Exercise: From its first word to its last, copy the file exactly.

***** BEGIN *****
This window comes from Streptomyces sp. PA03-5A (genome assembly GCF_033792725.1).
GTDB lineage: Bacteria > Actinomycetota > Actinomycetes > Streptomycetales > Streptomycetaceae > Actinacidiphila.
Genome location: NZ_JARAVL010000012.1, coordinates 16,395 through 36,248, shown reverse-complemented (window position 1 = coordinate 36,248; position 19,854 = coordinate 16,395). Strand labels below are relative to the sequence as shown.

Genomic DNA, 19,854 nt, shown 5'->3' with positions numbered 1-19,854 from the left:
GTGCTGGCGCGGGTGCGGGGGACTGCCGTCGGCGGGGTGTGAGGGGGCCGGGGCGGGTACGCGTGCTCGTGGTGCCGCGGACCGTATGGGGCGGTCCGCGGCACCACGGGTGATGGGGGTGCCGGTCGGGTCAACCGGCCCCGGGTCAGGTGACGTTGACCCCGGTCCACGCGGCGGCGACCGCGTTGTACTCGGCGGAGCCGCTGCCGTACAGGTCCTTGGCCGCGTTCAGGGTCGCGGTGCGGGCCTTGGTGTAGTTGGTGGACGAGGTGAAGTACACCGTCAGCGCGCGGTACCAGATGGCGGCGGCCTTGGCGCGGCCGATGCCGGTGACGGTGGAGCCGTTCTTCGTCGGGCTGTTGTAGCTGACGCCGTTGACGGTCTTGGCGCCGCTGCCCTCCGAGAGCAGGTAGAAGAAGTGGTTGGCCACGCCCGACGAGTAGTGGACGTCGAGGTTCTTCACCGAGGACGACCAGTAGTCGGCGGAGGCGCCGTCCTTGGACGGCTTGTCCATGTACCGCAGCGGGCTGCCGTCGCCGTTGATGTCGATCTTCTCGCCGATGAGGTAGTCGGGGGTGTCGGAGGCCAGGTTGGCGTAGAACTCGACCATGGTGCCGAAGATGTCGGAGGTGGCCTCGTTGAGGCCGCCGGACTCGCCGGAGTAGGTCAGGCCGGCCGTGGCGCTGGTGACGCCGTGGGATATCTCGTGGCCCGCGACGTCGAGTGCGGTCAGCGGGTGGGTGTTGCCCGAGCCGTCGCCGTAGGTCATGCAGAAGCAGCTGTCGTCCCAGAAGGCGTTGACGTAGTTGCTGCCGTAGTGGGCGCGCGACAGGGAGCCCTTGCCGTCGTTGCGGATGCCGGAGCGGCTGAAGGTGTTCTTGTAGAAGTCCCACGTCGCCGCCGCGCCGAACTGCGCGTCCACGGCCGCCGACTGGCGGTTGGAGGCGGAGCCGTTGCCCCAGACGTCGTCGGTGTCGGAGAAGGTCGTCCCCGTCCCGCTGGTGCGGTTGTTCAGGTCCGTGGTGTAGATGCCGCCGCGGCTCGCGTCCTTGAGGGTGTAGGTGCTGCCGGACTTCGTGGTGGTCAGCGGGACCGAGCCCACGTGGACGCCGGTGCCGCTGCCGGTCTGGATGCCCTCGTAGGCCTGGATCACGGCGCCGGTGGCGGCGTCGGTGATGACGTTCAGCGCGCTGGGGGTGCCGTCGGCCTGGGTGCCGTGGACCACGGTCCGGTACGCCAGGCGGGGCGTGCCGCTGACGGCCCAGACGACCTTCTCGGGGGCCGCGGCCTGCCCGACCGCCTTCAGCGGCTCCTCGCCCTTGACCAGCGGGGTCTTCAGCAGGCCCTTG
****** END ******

This window comes from Streptomyces sp. PA03-5A (genome assembly GCF_033792725.1).
GTDB lineage: Bacteria > Actinomycetota > Actinomycetes > Streptomycetales > Streptomycetaceae > Actinacidiphila.
Genome location: NZ_JARAVL010000012.1, coordinates 16,395 through 36,248, shown reverse-complemented (window position 1 = coordinate 36,248; position 19,854 = coordinate 16,395). Strand labels below are relative to the sequence as shown.

Genomic DNA, 19,854 nt, shown 5'->3' with positions numbered 1-19,854 from the left:
GTGCTGGCGCGGGTGCGGGGGACTGCCGTCGGCGGGGTGTGAGGGGGCCGGGGCGGGTACGCGTGCTCGTGGTGCCGCGGACCGTATGGGGCGGTCCGCGGCACCACGGGTGATGGGGGTGCCGGTCGGGTCAACCGGCCCCGGGTCAGGTGACGTTGACCCCGGTCCACGCGGCGGCGACCGCGTTGTACTCGGCGGAGCCGCTGCCGTACAGGTCCTTGGCCGCGTTCAGGGTCGCGGTGCGGGCCTTGGTGTAGTTGGTGGACGAGGTGAAGTACACCGTCAGCGCGCGGTACCAGATGGCGGCGGCCTTGGCGCGGCCGATGCCGGTGACGGTGGAGCCGTTCTTCGTCGGGCTGTTGTAGCTGACGCCGTTGACGGTCTTGGCGCCGCTGCCCTCCGAGAGCAGGTAGAAGAAGTGGTTGGCCACGCCCGACGAGTAGTGGACGTCGAGGTTCTTCACCGAGGACGACCAGTAGTCGGCGGAGGCGCCGTCCTTGGACGGCTTGTCCATGTACCGCAGCGGGCTGCCGTCGCCGTTGATGTCGATCTTCTCGCCGATGAGGTAGTCGGGGGTGTCGGAGGCCAGGTTGGCGTAGAACTCGACCATGGTGCCGAAGATGTCGGAGGTGGCCTCGTTGAGGCCGCCGGACTCGCCGGAGTAGGTCAGGCCGGCCGTGGCGCTGGTGACGCCGTGGGATATCTCGTGGCCCGCGACGTCGAGTGCGGTCAGCGGGTGGGTGTTGCCCGAGCCGTCGCCGTAGGTCATGCAGAAGCAGCTGTCGTCCCAGAAGGCGTTGACGTAGTTGCTGCCGTAGTGGGCGCGCGACAGGGAGCCCTTGCCGTCGTTGCGGATGCCGGAGCGGCTGAAGGTGTTCTTGTAGAAGTCCCACGTCGCCGCCGCGCCGAACTGCGCGTCCACGGCCGCCGACTGGCGGTTGGAGGCGGAGCCGTTGCCCCAGACGTCGTCGGTGTCGGAGAAGGTCGTCCCCGTCCCGCTGGTGCGGTTGTTCAGGTCCGTGGTGTAGATGCCGCCGCGGCTCGCGTCCTTGAGGGTGTAGGTGCTGCCGGACTTCGTGGTGGTCAGCGGGACCGAGCCCACGTGGACGCCGGTGCCGCTGCCGGTCTGGATGCCCTCGTAGGCCTGGATCACGGCGCCGGTGGCGGCGTCGGTGATGACGTTCAGCGCGCTGGGGGTGCCGTCGGCCTGGGTGCCGTGGACCACGGTCCGGTACGCCAGGCGGGGCGTGCCGCTGACGGCCCAGACGACCTTCTCGGGGGCCGCGGCCTGCCCGACCGCCTTCAGCGGCTCCTCGCCCTTGACCAGCGGGGTCTTCAGCAGGCCCTTG